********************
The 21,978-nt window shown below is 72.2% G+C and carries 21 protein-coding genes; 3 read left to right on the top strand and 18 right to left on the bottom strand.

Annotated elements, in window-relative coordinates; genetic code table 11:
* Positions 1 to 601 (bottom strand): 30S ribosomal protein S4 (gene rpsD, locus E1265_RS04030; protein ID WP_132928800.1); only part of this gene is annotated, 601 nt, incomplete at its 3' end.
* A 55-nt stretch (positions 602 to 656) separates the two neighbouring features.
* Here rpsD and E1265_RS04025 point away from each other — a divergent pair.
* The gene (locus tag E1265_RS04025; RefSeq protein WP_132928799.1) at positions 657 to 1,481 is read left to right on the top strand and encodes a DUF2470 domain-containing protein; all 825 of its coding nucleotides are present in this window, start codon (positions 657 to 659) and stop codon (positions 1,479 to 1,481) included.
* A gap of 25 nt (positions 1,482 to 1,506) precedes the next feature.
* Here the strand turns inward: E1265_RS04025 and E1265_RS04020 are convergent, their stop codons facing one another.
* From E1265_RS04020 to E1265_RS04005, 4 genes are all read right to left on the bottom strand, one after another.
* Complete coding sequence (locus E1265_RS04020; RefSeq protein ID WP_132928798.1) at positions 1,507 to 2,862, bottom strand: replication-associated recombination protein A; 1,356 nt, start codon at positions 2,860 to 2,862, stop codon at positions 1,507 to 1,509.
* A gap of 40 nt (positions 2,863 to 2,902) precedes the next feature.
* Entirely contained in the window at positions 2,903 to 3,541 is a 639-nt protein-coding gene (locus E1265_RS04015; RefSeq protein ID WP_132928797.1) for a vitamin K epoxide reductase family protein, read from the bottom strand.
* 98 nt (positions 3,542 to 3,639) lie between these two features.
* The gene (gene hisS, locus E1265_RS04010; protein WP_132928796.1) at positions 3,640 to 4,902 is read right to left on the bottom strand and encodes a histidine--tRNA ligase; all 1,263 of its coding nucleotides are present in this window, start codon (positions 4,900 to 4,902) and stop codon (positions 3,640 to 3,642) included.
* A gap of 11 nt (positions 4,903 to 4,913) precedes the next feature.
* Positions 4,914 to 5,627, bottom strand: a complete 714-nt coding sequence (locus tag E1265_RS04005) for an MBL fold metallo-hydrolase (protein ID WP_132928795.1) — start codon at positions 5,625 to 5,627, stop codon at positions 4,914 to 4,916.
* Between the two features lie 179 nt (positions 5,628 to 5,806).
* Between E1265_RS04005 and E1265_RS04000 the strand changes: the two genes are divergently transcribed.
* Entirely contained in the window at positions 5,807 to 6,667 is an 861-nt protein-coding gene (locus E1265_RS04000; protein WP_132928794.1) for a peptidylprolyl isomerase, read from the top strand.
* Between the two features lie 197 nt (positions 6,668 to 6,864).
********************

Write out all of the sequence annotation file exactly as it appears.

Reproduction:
The 21,978-nt window shown below is 72.2% G+C and carries 21 protein-coding genes; 3 read left to right on the top strand and 18 right to left on the bottom strand.

Annotated elements, in window-relative coordinates; genetic code table 11:
* Positions 1 to 601 (bottom strand): 30S ribosomal protein S4 (gene rpsD, locus E1265_RS04030; protein ID WP_132928800.1); only part of this gene is annotated, 601 nt, incomplete at its 3' end.
* A 55-nt stretch (positions 602 to 656) separates the two neighbouring features.
* Here rpsD and E1265_RS04025 point away from each other — a divergent pair.
* The gene (locus tag E1265_RS04025; RefSeq protein WP_132928799.1) at positions 657 to 1,481 is read left to right on the top strand and encodes a DUF2470 domain-containing protein; all 825 of its coding nucleotides are present in this window, start codon (positions 657 to 659) and stop codon (positions 1,479 to 1,481) included.
* A gap of 25 nt (positions 1,482 to 1,506) precedes the next feature.
* Here the strand turns inward: E1265_RS04025 and E1265_RS04020 are convergent, their stop codons facing one another.
* From E1265_RS04020 to E1265_RS04005, 4 genes are all read right to left on the bottom strand, one after another.
* Complete coding sequence (locus E1265_RS04020; RefSeq protein ID WP_132928798.1) at positions 1,507 to 2,862, bottom strand: replication-associated recombination protein A; 1,356 nt, start codon at positions 2,860 to 2,862, stop codon at positions 1,507 to 1,509.
* A gap of 40 nt (positions 2,863 to 2,902) precedes the next feature.
* Entirely contained in the window at positions 2,903 to 3,541 is a 639-nt protein-coding gene (locus E1265_RS04015; RefSeq protein ID WP_132928797.1) for a vitamin K epoxide reductase family protein, read from the bottom strand.
* 98 nt (positions 3,542 to 3,639) lie between these two features.
* The gene (gene hisS, locus E1265_RS04010; protein WP_132928796.1) at positions 3,640 to 4,902 is read right to left on the bottom strand and encodes a histidine--tRNA ligase; all 1,263 of its coding nucleotides are present in this window, start codon (positions 4,900 to 4,902) and stop codon (positions 3,640 to 3,642) included.
* A gap of 11 nt (positions 4,903 to 4,913) precedes the next feature.
* Positions 4,914 to 5,627, bottom strand: a complete 714-nt coding sequence (locus tag E1265_RS04005) for an MBL fold metallo-hydrolase (protein ID WP_132928795.1) — start codon at positions 5,625 to 5,627, stop codon at positions 4,914 to 4,916.
* Between the two features lie 179 nt (positions 5,628 to 5,806).
* Between E1265_RS04005 and E1265_RS04000 the strand changes: the two genes are divergently transcribed.
* Entirely contained in the window at positions 5,807 to 6,667 is an 861-nt protein-coding gene (locus E1265_RS04000; protein WP_132928794.1) for a peptidylprolyl isomerase, read from the top strand.
* Between the two features lie 197 nt (positions 6,668 to 6,864).